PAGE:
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September 21, 2017 • Headline News
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Knights of Columbus, Lions Club members team up

Local people help in times of disaster

Wanda English Burnett

Pictured left, Bill McDonald, Osgood, walks through some of the hurricane ravaged areas in Texas where he was on a mission with other Knights of Columbus and Osgood Lions members. McDonald is the State Disaster Relief Coordinator for the Knights of Columbus for Indiana. He coordinated with Knights of Columbus and Lions Club members in Texas to bring a group there to help out. They took the 16 ft. cargo trailer pictured in the background of the above photo full of supplies to give out and to use as they help people remove debris.

A local man with a big heart returned from the Harvey Hurricane ravaged parts of Texas, tired, with a upper respiratory infection – but ready to go again to help those in need. Bill McDonald, Osgood, didn’t just jump in his vehicle and go without a plan, he is the State Disaster Relief Coordinator for the Knights of Columbus. He did his homework, and got together with officials in Texas and then loaded the 16 ft. cargo trailer and truck and headed down with some family and friends in tow.

McDonald said he first got introduced to the need for organized help in disaster situations when he experienced the tornado that tore through the town of Holton five years ago, leaving three lives lost and multiple people displaced from their homes. He takes it personally, and takes his personal time off from work to respond. “God put me in a position to have training and knowledge, I should be using it,” he told The Versailles Republican.

Batesville Kiwanis 28th Annual ApplefestTraining is very important, according to McDonald, and coordinating with others is even more important. He has FEMA training and search and rescue specialist training from being in the Coast Guard Auxiliary. He has had further training and still attends seminars and training sessions whenever he is able to keep his edge.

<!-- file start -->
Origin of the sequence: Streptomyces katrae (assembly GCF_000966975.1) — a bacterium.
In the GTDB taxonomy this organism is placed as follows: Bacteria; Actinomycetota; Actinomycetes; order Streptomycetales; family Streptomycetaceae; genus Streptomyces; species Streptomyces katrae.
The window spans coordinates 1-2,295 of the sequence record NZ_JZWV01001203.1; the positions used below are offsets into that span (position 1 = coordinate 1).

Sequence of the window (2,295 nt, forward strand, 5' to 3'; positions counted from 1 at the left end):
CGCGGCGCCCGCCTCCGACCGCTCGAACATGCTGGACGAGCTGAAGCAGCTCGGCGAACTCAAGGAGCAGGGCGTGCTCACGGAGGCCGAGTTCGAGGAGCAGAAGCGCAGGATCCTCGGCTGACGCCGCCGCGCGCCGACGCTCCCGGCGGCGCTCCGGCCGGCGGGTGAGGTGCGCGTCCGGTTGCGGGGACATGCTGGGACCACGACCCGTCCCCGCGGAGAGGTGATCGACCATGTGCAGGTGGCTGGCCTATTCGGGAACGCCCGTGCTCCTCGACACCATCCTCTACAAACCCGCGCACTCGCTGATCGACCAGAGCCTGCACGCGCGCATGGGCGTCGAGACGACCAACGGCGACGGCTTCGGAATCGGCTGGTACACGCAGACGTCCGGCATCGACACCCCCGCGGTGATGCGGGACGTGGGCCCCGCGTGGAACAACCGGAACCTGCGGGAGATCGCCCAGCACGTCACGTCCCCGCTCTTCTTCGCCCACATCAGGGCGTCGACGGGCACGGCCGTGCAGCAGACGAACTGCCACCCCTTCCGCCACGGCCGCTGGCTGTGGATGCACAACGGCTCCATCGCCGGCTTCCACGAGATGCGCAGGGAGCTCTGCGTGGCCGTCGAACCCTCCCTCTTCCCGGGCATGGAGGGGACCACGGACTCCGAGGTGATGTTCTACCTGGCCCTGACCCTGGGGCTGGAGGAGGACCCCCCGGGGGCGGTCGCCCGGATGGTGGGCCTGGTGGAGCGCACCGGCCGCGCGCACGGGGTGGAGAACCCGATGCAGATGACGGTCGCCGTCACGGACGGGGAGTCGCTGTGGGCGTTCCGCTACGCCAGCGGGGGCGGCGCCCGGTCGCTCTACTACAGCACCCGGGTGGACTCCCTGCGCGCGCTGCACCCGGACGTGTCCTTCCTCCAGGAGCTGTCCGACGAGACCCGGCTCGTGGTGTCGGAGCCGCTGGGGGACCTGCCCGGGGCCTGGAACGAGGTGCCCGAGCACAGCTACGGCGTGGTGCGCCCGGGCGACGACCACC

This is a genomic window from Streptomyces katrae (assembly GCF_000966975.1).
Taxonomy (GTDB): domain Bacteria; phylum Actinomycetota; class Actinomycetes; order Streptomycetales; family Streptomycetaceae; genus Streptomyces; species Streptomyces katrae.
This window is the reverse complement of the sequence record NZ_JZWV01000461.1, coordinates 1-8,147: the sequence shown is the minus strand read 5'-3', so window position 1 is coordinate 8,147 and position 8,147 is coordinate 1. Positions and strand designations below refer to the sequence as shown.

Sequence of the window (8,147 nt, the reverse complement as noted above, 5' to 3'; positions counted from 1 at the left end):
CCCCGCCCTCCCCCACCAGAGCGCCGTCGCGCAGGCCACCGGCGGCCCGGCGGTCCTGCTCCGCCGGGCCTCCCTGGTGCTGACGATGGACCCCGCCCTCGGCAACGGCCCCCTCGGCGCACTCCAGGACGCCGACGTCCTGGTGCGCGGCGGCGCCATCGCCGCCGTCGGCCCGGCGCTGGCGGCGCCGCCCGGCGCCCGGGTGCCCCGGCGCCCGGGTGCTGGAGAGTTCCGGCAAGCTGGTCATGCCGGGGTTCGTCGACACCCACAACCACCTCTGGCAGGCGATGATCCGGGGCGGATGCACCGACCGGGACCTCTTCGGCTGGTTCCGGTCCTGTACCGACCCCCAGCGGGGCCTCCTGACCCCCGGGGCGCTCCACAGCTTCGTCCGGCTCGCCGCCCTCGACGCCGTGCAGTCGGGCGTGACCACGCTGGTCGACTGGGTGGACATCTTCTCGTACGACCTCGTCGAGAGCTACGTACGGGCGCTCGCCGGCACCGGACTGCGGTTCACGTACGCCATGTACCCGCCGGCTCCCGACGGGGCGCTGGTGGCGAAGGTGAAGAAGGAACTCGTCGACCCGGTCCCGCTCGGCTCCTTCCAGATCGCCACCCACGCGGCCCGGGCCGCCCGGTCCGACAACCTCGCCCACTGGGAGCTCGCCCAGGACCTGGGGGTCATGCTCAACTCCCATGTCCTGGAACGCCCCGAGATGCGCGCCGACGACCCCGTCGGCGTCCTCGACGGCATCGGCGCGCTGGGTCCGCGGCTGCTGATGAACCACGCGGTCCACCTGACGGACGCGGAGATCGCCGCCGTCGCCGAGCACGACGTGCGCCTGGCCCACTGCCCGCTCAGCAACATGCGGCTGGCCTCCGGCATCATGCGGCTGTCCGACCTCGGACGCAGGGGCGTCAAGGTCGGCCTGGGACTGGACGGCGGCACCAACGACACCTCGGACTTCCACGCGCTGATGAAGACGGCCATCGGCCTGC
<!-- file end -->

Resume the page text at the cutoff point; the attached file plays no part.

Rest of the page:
“I can’t stop doing it – it’s like a calling,” he noted. He serves in the local Knights of Columbus where the motto is “Service to one – Service to all” and the Osgood Lions Club, where again the motto is “We Serve.” It’s just something McDonald does. He’s had various other trips to help those in need since the tornado five years ago. He’s been to Baton Rouge, LA, Oklahoma and more. When the need arises, he’s ready to go – whether it’s local or he has to drive 26 hours as he did with the recent disaster.

Walking the storm torn ground in Texas, McDonald said amidst all the shattered homes, one thing was happening. “They were organized!” He said piles had begun to appear alongside the roadways, some furniture, appliances, boards, metal, etc. all neatly piled by the road for pickup. At one home they worked at in Rockport, TX, the parents of the homeowners were Lions Club members. “It was a great feeling,” McDonald noted, although you didn’t have to belong to any group to get their help. “But, it just felt good to serve someone who serves others as we do.”

They moved on out to Aransas Island where it should have been an oasis of beauty. Instead they found homes almost flattened, four feet of water and boats in the streets.

“I was very impressed with the electric cooperatives,” McDonald noted. He said they were working very hard and had a lot of power restored. The second home they worked on was for a military veteran and member of the Knights of Columbus. McDonald felt that wasn’t just a coincidence, but perhaps divine intervention. He said people are so giving and they experienced an outpouring of generosity.